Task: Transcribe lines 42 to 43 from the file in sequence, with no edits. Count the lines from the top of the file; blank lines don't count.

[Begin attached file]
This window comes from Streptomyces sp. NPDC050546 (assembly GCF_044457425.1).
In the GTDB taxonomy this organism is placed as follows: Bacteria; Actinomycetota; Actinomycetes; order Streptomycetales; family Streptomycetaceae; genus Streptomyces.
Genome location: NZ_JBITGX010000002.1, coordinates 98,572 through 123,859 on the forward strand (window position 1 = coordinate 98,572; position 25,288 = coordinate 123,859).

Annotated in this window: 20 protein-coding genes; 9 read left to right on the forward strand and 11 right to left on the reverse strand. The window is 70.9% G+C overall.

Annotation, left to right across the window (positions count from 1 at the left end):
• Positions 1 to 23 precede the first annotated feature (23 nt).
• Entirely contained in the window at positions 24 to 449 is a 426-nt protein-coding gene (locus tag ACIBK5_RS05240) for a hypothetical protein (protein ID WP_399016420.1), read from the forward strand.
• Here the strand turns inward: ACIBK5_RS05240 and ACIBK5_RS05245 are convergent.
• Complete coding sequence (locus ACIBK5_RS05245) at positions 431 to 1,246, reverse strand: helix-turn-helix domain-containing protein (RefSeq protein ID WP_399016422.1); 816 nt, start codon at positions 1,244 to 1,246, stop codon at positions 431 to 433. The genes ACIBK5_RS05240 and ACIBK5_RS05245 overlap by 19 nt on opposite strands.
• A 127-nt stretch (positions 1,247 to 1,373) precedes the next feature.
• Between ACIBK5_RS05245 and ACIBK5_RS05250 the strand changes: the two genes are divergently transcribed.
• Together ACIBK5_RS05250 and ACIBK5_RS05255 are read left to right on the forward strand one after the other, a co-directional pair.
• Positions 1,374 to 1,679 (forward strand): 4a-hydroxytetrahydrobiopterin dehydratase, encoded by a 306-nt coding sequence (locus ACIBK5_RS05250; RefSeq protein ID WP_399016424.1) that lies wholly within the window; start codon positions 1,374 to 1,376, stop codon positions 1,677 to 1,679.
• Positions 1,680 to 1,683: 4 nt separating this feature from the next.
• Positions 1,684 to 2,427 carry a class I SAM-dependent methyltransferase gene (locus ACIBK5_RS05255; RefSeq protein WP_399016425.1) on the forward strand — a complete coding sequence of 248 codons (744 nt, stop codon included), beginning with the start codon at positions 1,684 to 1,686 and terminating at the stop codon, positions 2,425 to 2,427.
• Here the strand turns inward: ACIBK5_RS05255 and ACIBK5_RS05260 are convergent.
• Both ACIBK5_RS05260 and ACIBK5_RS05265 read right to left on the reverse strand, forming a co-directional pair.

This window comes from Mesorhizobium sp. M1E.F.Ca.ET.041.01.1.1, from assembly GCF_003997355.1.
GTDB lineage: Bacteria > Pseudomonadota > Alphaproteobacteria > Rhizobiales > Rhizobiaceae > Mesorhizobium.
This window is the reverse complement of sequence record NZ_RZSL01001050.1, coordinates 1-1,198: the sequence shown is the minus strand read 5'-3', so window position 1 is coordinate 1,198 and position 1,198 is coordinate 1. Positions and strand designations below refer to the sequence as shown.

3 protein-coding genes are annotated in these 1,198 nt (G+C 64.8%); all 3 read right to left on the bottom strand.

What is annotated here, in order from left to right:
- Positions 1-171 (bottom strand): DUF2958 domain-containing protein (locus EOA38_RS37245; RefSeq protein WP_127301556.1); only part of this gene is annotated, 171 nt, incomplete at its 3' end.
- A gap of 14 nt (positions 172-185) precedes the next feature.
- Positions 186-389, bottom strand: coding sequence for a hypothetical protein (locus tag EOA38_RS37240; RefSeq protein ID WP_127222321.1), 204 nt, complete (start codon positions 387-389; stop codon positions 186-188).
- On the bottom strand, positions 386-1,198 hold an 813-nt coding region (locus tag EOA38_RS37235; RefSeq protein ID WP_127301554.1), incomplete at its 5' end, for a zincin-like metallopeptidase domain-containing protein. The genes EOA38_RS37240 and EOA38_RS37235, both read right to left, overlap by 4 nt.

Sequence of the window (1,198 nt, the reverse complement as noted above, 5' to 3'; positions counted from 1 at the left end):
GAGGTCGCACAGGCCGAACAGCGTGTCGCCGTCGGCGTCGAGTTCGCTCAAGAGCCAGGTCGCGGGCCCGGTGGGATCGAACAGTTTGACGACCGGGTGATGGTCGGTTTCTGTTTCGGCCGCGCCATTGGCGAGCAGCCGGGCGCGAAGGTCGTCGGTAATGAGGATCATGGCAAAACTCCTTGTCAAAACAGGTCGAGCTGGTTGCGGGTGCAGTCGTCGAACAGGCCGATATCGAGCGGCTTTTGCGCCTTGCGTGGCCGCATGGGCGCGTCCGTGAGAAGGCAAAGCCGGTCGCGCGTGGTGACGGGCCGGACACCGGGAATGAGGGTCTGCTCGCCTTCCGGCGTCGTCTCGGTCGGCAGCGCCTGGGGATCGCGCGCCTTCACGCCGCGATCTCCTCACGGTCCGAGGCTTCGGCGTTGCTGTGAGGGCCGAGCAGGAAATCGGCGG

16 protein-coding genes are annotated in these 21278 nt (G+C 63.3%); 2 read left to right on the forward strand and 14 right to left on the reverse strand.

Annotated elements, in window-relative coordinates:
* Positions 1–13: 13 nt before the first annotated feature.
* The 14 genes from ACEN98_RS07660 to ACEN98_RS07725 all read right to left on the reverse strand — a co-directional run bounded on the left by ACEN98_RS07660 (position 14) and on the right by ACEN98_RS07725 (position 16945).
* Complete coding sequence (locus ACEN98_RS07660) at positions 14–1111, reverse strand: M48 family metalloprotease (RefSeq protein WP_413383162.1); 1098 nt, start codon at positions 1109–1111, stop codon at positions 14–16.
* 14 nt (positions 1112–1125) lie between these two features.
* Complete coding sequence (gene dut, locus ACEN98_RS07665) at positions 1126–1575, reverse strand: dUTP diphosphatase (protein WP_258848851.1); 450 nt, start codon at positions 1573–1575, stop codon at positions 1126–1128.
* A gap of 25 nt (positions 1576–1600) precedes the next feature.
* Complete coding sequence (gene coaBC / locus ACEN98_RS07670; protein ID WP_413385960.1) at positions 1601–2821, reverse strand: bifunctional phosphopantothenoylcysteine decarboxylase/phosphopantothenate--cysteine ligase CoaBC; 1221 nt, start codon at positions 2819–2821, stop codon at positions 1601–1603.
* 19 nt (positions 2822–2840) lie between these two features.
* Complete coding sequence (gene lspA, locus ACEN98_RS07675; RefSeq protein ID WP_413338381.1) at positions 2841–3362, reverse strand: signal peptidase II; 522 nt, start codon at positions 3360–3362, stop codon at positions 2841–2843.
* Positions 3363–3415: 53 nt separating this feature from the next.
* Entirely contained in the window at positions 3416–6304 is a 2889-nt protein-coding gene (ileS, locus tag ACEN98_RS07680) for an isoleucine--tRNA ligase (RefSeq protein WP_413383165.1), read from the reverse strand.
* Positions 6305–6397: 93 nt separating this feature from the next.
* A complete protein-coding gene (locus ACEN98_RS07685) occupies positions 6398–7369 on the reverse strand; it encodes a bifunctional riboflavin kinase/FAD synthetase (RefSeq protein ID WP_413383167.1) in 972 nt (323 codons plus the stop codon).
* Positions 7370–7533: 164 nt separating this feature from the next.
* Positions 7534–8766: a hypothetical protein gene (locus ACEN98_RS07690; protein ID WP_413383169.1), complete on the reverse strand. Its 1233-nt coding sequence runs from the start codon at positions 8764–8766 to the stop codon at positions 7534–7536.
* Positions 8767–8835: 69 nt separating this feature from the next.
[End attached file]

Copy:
* Positions 6305–6397: 93 nt separating this feature from the next.
* A complete protein-coding gene (locus ACEN98_RS07685) occupies positions 6398–7369 on the reverse strand; it encodes a bifunctional riboflavin kinase/FAD synthetase (RefSeq protein ID WP_413383167.1) in 972 nt (323 codons plus the stop codon).